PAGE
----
He cursed under his breath. ‘Pirates.’
Ayla’s eyes widened. ‘Pirates?’
‘Full burn. Evasive manoeuvres.’
Ayla closed her eyes for a moment, and Jonas felt the deep rumble and the shift in gravity as the hauler’s ponderous engines fired.
‘I can try, but we’re overloaded, and there’s nowhere to run to, even if we went deeper into the Red Zone,’ she said.
‘No, stay out of the Red Zone.’
Ayla nodded, relieved. She was no Scriber. Even with pirates bearing down, no normal person would willingly head into the path of a Worldbreaker.
Jonas swung out of his chair and headed for the door. ‘You have the bridge. I’ll be back soon.’
* * *
From the outside, the Coriolis Dancer resembled a fat metal mushroom. A single grav-ring ran around the outside of a domed cargo bay, with the fuel tank and chemical reaction drive protruding below the bay like a stalk. Jonas kept the grav-ring spun up at a quarter gee to match the home gravity of most of the miners. Normally on a homeward run the cargo bay would be packed with canisters of uranium to sell at the nearest city, but today it was crammed with the mining and hab equipment they’d salvaged from their hurried evacuation of LN-411, with their last haul of uranium nestling forlornly in the centre.
Jonas’s two dozen mining servitors stood in a row along the ring’s orbital corridor. He tried not to meet their blank stares as he ran past. As Gabriel had, Jonas made sure only to use legal servitors – condemned criminals, or tank-borns who had been unable to pay off their cloning debt – but he knew there was a thriving black market in the mind-wiped victims of pirate raids. That would be how Ayla and the rest of his crew would end up if the Remembrance caught them, and Jonas as well, if Keldra learned his secret.
Most of the free-willed personnel were crammed into the crew lounge, almost the only room on the ship not filled with hastily rescued mining equipment. There were six Worker-caste mining supervisors, and a couple of Engineer-caste members of the Dancer’s regular crew. They looked up from game pads as Jonas opened the door. He found Matton, the huge red-bearded mining foreman, and gestured for him to come out into the corridor.
Matton waited until they were in the corridor and the door was shut before he spoke. ‘We felt the engines fire.’
‘Ayla’s putting us on an evasive course,’ Jonas said. ‘Pirates.’
Matton had worked for years to build up his physical strength, but he still moved with the grace of someone who’d been raised in quarter gravity. Now he closed his eyes for a moment and took a breath, and Jonas could tell he was suppressing an urge to punch something.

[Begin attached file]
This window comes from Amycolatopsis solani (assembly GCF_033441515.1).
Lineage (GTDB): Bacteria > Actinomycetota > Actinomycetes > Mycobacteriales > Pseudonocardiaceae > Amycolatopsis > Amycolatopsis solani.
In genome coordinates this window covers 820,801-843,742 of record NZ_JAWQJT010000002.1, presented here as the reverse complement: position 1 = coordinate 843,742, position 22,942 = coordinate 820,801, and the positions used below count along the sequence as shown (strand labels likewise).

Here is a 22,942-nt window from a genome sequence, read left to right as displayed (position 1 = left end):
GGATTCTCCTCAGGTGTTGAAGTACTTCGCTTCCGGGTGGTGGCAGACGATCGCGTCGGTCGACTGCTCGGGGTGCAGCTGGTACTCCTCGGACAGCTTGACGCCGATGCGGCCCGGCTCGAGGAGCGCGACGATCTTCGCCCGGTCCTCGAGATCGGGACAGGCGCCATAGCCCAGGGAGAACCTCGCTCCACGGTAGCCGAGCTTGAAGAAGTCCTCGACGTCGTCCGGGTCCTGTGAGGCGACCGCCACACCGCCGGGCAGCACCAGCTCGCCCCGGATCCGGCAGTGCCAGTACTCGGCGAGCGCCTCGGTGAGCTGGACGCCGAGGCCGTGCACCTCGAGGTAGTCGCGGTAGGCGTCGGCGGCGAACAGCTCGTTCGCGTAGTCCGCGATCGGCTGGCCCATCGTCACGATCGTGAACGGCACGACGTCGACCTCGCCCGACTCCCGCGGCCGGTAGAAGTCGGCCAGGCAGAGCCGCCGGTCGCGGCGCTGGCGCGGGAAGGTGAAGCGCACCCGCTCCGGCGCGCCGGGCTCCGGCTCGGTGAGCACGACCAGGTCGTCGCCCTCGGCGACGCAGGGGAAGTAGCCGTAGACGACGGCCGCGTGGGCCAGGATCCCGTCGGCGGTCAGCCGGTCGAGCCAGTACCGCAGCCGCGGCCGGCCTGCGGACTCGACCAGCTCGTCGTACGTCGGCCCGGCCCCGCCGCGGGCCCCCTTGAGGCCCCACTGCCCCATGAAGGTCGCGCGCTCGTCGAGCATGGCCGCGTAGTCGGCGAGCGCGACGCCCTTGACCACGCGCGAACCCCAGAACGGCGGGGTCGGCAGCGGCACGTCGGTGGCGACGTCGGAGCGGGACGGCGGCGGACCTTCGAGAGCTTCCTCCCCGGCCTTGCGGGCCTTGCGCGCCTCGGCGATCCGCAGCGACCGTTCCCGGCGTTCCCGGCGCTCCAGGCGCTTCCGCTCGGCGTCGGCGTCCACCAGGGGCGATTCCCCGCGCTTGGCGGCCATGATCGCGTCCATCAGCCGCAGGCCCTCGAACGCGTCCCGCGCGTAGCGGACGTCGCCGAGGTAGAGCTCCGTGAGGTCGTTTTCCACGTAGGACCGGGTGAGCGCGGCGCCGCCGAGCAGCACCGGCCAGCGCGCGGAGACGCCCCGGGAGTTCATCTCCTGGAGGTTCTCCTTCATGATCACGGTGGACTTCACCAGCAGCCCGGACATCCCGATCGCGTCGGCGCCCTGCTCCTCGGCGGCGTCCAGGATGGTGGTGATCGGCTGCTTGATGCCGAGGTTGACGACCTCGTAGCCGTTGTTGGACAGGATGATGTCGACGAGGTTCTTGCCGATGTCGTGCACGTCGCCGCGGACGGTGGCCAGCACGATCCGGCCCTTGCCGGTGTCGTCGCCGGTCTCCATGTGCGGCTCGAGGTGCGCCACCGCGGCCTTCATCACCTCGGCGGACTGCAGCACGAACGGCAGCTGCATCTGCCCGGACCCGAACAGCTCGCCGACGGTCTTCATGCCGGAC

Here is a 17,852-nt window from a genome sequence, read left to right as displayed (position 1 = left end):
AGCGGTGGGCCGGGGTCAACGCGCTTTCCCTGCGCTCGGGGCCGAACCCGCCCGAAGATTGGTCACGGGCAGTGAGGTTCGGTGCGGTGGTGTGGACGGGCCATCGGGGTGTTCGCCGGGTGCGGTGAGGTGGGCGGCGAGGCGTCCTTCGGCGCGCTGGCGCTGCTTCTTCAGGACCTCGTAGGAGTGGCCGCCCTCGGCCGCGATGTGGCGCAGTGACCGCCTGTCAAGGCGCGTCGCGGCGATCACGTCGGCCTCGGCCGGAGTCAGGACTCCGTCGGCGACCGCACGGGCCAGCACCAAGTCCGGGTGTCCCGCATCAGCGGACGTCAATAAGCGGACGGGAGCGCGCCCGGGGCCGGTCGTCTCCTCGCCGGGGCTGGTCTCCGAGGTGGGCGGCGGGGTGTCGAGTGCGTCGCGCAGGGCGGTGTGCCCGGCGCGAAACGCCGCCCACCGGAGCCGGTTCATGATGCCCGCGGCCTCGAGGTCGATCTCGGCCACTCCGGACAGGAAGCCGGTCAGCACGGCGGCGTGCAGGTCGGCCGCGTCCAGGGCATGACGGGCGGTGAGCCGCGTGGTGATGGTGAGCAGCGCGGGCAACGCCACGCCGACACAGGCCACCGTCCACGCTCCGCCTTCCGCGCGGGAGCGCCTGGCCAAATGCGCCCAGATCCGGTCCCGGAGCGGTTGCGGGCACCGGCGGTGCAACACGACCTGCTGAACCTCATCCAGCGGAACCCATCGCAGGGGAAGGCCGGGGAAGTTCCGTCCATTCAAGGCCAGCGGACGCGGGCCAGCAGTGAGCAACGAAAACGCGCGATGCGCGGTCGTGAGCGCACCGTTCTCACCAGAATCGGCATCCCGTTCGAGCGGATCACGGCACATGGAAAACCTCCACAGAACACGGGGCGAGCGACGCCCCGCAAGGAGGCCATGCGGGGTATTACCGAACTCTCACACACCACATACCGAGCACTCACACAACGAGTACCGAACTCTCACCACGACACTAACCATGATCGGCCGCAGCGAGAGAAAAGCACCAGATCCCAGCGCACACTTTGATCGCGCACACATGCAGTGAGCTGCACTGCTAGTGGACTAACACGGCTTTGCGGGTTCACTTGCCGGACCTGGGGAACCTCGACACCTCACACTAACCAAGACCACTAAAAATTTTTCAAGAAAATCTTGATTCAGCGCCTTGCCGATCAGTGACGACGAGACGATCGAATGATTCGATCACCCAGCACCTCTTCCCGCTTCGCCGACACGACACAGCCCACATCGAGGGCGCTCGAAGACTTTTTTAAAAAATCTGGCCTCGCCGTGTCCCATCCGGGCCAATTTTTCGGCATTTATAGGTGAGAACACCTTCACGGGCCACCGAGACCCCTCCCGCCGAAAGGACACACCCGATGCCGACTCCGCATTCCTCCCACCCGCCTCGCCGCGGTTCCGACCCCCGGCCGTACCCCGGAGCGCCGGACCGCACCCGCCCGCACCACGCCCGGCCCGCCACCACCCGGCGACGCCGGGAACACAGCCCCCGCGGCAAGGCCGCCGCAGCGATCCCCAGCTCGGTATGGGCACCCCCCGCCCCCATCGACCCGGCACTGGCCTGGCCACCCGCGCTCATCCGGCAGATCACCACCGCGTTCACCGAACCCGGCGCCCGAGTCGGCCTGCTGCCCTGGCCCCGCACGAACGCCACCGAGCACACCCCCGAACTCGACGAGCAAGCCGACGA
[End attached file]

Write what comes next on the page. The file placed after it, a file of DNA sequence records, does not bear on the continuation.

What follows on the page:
‘Damn scavengers, picking us off at a time like this. Well, we had a good run while it lasted. Do you know what to do?’
‘I want you to jettison the cargo. Empty the bay.’
Matton sighed. ‘You know that’s not what I meant.’
‘It might make us light enough to outrun them.’
‘Wouldn’t work. What kind of ship is it?’
‘It’s a two-ring clipper. Salamander class, I think.’
‘No, it wouldn’t work. The Salamander has some of the best engines outside of a Solar Authority cruiser. If they’re looking to rob us they’ll be flying with an empty cargo bay. We don’t have the acceleration to evade them.’
‘It’s still worth a try. What if we strip out everything non-essential? Empty the grav-ring. We just need engines and life support.’
‘That would take hours. The pirates would be on us before we were done.’
Jonas frantically tried to think. ‘We’ve got a servitor combat programme, haven’t we?’
‘A basic one, yes, but we’ve no weapons. The servitors couldn’t repel a pirate boarding party.’
‘No, of course not, but they could be a diversion. If we tie the pirates up in a fight, the rest of us can escape in the shuttle, and if we jettison some junk at the same time then they might not notice us.’
Matton shook his head. ‘They would notice us, and we’d be lucky if they stopped to pick us up rather than shooting us out of space. Sir, you’ve got to surrender. Pirates don’t hurt true-borns. They’ll ransom you to your family – that’s how it works. You can’t save us, but you can save yourself.’
‘I’ve got to try something. Give me a programming spike.’